The wonders of life
From the author Introduction:
The publication of the present work on The Wonders of Life has been occasioned by the success of The Riddle of the Universe, which I wrote five years ago. Within a few months of the issue of this study of the monistic philosophy, in the autumn of 1899, ten thousand copies were sold. Moreover, the publisher having been solicited on many sides to issue a popular edition of the work, more than a hundred thousand copies of this were sold within a year.
This extraordinary and-— as far as I was concerned — unexpected success of a philosophical work which was by no means light reading, and which had no particular charm of presentation, affords ample proof of the intense interest taken by even the general reader in the object of the work — the construction of a rational and solid philosophy of life.
Naturally, the clear opposition of my monistic philosophy, based as it was on the most advanced and sound scientific knowledge, to the conventional ideas and to an outworn "revelation," led to the publication of a vast number of criticisms and attacks. During the first twelve months, more than a hundred reviews and a dozen large pamphlets appeared, full of the most contradictory strictures and the most curious observations.
the book details :
The twenty chapters of The Wonders of Life were written uninterruptedly in the course of four months which I spent at Rapallo, on the shore of the blue Mediterranean. The quiet life in this tiny coast-town of the Italian Riviera gave me the leisure to weigh again all the views on organic life which I had formed by the many-sided experience of Hfe and learning since the beginning of my academic studies (1852) and my teaching at Jena (1861).
To this I was stimulated by the constant sight of the blue Mediterranean, the countless inhabitants of which had, for fifty years, afforded such ample material for my biological studies; and my solitary walks in the wild gorges of the Ligurian Apennines, and the moving spectacle of its forest-crowned mountain altars, inspired me with a feeling of the unity of living nature — a feeling that only too easily fades away in the study of detail in the laboratory.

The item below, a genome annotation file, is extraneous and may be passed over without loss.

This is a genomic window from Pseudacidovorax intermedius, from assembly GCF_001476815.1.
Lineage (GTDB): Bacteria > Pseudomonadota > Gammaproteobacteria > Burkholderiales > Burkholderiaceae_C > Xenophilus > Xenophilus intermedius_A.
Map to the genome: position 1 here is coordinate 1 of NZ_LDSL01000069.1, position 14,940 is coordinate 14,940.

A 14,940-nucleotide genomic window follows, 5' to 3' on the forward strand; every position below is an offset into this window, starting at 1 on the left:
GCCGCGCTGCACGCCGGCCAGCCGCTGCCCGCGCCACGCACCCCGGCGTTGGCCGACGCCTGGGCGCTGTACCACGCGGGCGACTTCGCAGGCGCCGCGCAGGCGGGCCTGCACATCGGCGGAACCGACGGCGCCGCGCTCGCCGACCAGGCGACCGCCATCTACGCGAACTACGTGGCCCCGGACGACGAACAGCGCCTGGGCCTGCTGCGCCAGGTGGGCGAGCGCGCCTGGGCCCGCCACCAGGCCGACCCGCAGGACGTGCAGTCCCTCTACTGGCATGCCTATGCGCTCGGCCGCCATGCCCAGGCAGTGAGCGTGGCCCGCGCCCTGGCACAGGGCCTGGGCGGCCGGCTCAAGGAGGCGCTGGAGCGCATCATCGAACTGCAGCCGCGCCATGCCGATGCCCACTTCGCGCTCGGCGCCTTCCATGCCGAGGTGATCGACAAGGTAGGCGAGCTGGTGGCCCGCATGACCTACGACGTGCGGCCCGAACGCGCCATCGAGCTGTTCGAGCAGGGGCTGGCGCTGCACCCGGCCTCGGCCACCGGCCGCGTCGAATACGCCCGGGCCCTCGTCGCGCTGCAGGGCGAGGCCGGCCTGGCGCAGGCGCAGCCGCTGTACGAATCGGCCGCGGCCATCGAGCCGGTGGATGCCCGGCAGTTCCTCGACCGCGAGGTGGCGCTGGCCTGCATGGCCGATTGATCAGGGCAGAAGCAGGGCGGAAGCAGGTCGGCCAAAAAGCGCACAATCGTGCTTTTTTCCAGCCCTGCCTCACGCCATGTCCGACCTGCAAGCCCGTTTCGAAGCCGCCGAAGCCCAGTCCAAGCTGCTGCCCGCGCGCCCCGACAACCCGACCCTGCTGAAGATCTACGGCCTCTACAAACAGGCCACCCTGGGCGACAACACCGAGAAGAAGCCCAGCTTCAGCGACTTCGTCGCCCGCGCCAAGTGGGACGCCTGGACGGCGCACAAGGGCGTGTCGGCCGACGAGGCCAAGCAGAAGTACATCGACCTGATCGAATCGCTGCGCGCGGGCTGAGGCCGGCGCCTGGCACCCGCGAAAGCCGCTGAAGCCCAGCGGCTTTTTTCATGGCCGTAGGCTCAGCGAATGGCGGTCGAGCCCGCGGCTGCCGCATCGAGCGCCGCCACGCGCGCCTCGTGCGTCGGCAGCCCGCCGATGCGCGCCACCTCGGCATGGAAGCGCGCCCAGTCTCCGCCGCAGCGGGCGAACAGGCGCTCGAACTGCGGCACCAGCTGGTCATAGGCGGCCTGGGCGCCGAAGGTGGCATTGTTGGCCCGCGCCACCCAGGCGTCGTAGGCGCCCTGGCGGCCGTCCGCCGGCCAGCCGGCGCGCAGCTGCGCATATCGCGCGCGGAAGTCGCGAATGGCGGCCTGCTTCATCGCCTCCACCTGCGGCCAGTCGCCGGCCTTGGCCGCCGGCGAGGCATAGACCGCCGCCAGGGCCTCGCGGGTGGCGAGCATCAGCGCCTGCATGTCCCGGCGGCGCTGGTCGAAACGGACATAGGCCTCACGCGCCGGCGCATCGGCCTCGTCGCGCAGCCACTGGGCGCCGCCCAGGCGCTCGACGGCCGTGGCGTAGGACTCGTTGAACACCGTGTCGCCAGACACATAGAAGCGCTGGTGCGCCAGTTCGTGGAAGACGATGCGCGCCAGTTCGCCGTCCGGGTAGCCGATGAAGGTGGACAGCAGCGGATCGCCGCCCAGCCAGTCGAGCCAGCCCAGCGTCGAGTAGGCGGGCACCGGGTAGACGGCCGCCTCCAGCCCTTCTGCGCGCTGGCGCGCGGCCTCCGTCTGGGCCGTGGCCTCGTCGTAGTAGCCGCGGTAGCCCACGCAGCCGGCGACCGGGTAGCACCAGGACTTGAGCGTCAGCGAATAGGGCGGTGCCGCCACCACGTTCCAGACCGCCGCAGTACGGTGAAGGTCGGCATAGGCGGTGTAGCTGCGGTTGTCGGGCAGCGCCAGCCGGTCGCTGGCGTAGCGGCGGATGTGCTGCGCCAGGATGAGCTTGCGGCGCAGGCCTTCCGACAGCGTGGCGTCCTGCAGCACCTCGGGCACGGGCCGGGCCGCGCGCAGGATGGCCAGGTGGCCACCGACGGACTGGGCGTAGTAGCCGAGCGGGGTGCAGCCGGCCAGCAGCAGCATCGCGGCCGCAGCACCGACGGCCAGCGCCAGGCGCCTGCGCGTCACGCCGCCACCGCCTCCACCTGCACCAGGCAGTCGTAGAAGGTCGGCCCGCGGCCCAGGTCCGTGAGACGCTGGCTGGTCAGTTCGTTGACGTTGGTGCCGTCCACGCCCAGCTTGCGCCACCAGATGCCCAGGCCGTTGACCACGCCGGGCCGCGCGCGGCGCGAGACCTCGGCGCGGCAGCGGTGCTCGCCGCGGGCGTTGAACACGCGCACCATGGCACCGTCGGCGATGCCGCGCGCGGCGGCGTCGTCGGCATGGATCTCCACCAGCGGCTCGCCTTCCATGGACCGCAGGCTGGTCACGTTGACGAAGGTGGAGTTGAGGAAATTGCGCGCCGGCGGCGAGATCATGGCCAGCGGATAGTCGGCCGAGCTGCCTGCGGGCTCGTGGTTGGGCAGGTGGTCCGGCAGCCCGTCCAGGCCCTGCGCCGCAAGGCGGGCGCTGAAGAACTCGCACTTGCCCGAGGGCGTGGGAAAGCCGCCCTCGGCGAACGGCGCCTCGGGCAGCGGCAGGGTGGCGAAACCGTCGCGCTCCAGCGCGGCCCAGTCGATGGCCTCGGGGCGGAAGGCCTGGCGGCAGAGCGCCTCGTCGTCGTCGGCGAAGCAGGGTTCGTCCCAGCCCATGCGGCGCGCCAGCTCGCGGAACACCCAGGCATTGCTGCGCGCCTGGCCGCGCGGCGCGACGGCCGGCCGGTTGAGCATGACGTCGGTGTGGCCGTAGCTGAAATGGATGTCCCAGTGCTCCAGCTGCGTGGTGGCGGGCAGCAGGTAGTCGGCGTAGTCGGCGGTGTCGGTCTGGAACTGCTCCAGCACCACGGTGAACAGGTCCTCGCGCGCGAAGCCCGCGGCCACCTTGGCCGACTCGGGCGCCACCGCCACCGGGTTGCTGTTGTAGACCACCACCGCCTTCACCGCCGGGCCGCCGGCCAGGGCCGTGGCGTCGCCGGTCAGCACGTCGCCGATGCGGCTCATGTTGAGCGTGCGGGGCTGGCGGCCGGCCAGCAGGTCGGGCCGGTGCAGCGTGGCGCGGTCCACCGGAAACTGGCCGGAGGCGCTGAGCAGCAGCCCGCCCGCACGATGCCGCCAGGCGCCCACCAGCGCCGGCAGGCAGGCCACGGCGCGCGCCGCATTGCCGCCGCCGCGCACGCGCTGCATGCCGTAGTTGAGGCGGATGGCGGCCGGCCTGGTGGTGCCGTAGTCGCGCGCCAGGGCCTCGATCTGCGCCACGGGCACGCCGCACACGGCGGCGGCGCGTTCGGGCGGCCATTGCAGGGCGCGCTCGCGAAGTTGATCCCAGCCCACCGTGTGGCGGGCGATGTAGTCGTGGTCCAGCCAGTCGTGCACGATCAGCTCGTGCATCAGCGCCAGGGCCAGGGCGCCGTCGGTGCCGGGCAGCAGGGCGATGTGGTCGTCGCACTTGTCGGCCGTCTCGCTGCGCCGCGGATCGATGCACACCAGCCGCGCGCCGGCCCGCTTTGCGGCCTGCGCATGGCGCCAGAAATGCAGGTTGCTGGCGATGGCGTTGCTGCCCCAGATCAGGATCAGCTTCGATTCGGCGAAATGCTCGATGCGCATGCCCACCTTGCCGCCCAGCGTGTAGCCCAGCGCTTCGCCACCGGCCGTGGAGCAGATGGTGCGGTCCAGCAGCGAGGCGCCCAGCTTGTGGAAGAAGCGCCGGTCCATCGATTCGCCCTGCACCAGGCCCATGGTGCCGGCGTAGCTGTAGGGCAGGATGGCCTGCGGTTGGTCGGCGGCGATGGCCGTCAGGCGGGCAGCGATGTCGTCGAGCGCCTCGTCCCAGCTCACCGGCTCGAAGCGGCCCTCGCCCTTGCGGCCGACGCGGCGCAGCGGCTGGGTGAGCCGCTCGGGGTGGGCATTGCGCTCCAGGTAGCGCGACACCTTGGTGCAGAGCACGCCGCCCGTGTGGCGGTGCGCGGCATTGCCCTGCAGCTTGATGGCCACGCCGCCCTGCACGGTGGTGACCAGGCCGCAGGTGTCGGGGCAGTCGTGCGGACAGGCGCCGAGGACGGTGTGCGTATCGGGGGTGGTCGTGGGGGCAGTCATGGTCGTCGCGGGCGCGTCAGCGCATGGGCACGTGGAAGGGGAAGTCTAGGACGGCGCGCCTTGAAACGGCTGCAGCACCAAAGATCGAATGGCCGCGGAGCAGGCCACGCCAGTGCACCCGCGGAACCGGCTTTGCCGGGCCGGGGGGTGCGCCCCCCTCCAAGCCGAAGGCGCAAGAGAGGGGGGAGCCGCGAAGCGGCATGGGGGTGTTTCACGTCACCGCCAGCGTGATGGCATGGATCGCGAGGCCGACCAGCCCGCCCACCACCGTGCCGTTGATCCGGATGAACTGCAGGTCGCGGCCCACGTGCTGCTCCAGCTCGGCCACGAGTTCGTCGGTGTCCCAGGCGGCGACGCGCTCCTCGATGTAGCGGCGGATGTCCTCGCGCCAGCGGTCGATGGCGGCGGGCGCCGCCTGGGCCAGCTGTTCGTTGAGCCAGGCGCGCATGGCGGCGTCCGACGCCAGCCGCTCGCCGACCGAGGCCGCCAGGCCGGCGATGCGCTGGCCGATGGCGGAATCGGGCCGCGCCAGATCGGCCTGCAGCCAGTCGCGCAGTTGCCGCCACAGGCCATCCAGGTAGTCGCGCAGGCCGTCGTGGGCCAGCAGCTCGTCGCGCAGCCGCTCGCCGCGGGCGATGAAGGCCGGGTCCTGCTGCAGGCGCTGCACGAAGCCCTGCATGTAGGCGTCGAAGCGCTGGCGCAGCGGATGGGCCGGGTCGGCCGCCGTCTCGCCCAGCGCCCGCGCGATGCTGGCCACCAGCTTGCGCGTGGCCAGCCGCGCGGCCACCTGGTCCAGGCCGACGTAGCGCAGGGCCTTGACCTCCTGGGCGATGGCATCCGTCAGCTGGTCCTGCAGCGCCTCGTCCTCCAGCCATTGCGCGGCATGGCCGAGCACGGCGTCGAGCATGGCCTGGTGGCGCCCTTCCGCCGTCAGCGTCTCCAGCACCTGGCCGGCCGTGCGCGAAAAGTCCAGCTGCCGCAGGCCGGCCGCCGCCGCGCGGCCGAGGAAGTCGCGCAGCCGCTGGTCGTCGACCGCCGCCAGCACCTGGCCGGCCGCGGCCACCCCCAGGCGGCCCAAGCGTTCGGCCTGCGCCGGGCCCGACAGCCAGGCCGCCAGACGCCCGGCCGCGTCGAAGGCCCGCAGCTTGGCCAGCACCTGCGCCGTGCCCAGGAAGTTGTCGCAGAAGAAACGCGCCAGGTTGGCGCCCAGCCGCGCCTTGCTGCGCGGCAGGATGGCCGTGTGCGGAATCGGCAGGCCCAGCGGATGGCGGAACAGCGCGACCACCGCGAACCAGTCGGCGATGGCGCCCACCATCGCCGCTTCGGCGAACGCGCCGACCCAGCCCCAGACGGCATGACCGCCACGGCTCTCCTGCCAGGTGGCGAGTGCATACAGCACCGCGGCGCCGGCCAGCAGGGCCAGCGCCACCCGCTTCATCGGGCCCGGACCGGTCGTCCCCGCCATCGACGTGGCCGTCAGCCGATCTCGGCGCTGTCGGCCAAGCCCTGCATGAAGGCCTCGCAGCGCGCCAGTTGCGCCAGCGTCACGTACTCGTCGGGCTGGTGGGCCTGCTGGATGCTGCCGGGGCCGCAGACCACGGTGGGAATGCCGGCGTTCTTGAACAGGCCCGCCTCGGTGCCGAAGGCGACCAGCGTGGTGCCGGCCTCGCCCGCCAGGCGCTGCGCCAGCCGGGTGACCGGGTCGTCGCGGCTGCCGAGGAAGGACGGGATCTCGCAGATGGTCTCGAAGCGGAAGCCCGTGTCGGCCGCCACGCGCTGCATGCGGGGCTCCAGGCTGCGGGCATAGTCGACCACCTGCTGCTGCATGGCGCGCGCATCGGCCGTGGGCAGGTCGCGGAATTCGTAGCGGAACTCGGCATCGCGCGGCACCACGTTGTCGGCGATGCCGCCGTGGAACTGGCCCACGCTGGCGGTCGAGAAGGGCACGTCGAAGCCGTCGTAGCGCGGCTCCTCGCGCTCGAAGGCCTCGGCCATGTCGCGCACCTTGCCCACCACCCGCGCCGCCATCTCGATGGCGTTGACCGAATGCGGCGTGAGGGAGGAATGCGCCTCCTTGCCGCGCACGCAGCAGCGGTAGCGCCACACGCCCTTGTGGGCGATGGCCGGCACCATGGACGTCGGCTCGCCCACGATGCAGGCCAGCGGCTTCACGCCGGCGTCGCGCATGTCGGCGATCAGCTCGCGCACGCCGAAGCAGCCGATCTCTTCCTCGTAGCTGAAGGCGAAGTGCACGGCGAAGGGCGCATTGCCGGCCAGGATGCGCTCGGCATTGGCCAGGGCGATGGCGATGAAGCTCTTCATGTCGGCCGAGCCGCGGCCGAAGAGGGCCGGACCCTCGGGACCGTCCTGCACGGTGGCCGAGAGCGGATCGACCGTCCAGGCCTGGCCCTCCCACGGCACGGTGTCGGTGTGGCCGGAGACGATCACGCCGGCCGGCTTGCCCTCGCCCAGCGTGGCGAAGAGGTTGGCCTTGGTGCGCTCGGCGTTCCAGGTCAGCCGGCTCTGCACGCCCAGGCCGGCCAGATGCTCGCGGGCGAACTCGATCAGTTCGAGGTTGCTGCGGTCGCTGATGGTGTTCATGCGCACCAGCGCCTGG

On the other hand, such a situation did not allow a comprehensive survey of the boundless literature which has been evoked by the immense advances in every branch of biology. However, the present work is not intended to be a systematic manual of general biology. In the revision of the text, on which I was engaged during the summer at Jena, I had to restrict myself to occasional additions and improvements.
In this, I had the assistance of my worthy pupil, Dr Heinrich Schmidt, to whom also I am indebted for the careful revision of the proofs. When I completed my seventieth year at Rapallo, on February i6th, I was overwhelmed with a mass of congratulations, letters, telegrams, flowers, and other gifts, most of which came from unknown readers of The Riddle of the Universe in all parts of the world. If my thanks have not yet reached any of them, I beg to tender them in these lines. But I should be especially gratified if they would regard this work on the wonders of life as an expression of my thanks, and as a literary gift in return.
May my readers be moved by it to penetrate deeper and deeper into the glorious work of Nature, and to reach the insight of our greatest German natural philosopher, Goethe: "What greater thing in life can man achieve Than that God-Nature be revealed to him?"
- Chapter I truth
- Chapter ii life 27
- Chapter iii miracles 54
- Chapter iv the science of life 77
- Chapter v death 97
- Part ii.— morphological section: nature of life
- Chapter vi plasm 121
- Chapter vii unities of life i47
- Chapter viii ' forms of life 170
- Chapter ix monera
- Nutrition 210
- Chapter xi reproduction 239
- Chapter xii movement 258
- Chapter xiii sensation 287
- Chapter xiv mental life 315
- Part iv.— genealogical section: history of life
- Chapter xv the origin of life 336
- Chapter xvi the evolution of life 359
- Chapter xvii the value of life 386
- Chapter xviii morality 411
- Chapter xix dualism 433
- Chapter xx monism
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